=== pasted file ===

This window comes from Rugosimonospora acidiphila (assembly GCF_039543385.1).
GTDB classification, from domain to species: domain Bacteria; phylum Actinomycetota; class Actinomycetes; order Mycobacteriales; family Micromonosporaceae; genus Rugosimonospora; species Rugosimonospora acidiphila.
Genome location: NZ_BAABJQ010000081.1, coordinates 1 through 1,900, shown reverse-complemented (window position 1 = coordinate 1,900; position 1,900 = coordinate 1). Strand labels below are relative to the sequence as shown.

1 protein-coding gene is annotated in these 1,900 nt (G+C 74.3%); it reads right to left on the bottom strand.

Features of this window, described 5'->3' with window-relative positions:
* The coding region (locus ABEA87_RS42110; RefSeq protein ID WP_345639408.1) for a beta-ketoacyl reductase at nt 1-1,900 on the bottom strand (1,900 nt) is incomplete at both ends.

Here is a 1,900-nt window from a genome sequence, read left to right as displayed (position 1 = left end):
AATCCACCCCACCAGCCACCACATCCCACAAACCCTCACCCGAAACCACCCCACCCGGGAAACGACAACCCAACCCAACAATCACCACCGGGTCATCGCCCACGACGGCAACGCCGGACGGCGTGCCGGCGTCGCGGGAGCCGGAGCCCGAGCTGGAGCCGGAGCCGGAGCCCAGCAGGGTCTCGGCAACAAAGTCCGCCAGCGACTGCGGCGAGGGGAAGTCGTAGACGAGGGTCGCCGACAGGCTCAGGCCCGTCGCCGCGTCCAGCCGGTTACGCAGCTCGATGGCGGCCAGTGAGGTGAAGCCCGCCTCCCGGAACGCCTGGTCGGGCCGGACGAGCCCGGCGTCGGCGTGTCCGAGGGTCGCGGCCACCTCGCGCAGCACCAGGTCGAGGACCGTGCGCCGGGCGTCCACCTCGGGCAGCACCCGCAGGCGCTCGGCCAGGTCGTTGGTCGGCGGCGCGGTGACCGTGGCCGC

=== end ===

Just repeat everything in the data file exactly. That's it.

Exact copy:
This window comes from Rugosimonospora acidiphila (assembly GCF_039543385.1).
GTDB classification, from domain to species: domain Bacteria; phylum Actinomycetota; class Actinomycetes; order Mycobacteriales; family Micromonosporaceae; genus Rugosimonospora; species Rugosimonospora acidiphila.
Genome location: NZ_BAABJQ010000081.1, coordinates 1 through 1,900, shown reverse-complemented (window position 1 = coordinate 1,900; position 1,900 = coordinate 1). Strand labels below are relative to the sequence as shown.

1 protein-coding gene is annotated in these 1,900 nt (G+C 74.3%); it reads right to left on the bottom strand.

Features of this window, described 5'->3' with window-relative positions:
* The coding region (locus ABEA87_RS42110; RefSeq protein ID WP_345639408.1) for a beta-ketoacyl reductase at nt 1-1,900 on the bottom strand (1,900 nt) is incomplete at both ends.

Here is a 1,900-nt window from a genome sequence, read left to right as displayed (position 1 = left end):
AATCCACCCCACCAGCCACCACATCCCACAAACCCTCACCCGAAACCACCCCACCCGGGAAACGACAACCCAACCCAACAATCACCACCGGGTCATCGCCCACGACGGCAACGCCGGACGGCGTGCCGGCGTCGCGGGAGCCGGAGCCCGAGCTGGAGCCGGAGCCGGAGCCCAGCAGGGTCTCGGCAACAAAGTCCGCCAGCGACTGCGGCGAGGGGAAGTCGTAGACGAGGGTCGCCGACAGGCTCAGGCCCGTCGCCGCGTCCAGCCGGTTACGCAGCTCGATGGCGGCCAGTGAGGTGAAGCCCGCCTCCCGGAACGCCTGGTCGGGCCGGACGAGCCCGGCGTCGGCGTGTCCGAGGGTCGCGGCCACCTCGCGCAGCACCAGGTCGAGGACCGTGCGCCGGGCGTCCACCTCGGGCAGCACCCGCAGGCGCTCGGCCAGGTCGTTGGTCGGCGGCGCGGTGACCGTGGCCGC